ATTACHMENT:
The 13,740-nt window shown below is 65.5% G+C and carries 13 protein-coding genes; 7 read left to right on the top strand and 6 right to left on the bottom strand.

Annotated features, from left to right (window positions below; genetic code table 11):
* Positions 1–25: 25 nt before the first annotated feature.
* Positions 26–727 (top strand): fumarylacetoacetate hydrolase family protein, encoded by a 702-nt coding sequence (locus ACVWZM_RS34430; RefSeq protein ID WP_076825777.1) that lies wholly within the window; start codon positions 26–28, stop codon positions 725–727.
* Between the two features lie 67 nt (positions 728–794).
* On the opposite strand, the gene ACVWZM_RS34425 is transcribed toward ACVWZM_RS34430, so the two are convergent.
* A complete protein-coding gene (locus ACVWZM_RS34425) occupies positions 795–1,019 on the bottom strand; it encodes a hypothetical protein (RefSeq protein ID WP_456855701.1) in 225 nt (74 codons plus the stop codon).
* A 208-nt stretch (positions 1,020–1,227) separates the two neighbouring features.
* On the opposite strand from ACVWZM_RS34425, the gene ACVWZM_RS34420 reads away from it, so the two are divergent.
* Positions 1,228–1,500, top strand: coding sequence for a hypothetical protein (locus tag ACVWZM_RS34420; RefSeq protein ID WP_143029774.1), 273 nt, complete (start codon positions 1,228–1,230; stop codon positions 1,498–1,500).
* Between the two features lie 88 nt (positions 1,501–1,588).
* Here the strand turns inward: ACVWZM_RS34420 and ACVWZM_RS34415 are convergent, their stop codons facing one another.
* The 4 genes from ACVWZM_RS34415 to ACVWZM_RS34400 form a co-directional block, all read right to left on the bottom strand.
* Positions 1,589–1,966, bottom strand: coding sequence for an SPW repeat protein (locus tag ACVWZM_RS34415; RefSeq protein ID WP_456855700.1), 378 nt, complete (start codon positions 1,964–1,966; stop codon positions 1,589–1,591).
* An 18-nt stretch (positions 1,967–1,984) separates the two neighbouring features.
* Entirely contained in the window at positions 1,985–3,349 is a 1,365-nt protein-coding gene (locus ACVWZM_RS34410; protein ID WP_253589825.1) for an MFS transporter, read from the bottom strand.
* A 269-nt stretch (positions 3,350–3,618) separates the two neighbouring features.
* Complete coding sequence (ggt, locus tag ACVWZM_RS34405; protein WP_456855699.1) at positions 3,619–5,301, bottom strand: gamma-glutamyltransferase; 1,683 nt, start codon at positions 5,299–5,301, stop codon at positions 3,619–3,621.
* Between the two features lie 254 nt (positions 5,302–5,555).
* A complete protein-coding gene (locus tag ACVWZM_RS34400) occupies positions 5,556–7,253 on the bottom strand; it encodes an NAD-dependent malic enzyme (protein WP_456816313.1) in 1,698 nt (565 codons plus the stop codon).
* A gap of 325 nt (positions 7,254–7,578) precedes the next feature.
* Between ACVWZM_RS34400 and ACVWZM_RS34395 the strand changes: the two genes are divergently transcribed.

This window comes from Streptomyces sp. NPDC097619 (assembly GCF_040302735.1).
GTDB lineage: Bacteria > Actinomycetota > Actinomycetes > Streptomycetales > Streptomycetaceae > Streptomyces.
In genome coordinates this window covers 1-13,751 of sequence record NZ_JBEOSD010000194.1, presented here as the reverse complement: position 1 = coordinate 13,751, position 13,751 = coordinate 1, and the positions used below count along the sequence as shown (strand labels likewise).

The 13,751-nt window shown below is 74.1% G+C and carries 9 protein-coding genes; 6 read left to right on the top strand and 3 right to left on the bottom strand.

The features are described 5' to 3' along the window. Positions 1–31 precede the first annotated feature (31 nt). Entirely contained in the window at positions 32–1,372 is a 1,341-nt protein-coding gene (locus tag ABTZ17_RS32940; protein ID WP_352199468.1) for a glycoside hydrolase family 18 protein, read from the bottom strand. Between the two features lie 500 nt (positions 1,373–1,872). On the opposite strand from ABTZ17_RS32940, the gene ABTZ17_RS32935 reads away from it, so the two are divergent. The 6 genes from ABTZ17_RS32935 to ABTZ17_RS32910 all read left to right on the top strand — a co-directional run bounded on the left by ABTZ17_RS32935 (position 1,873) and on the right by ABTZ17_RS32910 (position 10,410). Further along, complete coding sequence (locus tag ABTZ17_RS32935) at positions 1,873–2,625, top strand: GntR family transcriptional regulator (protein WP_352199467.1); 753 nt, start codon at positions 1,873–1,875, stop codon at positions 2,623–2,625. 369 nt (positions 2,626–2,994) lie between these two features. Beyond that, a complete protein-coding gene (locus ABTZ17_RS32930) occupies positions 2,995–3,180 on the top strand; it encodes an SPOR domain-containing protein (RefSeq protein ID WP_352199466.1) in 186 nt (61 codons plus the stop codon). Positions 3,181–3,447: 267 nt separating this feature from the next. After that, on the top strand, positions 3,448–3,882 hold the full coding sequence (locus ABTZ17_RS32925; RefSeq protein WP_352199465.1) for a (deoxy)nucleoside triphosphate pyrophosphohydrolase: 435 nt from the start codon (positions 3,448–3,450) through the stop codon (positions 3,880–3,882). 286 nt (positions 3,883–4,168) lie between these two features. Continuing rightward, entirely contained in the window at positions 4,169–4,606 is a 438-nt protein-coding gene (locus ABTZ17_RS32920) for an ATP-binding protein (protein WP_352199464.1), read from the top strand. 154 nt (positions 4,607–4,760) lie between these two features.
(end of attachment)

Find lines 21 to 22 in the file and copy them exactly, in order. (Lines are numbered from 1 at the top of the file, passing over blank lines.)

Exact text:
* A gap of 325 nt (positions 7,254–7,578) precedes the next feature.
* Between ACVWZM_RS34400 and ACVWZM_RS34395 the strand changes: the two genes are divergently transcribed.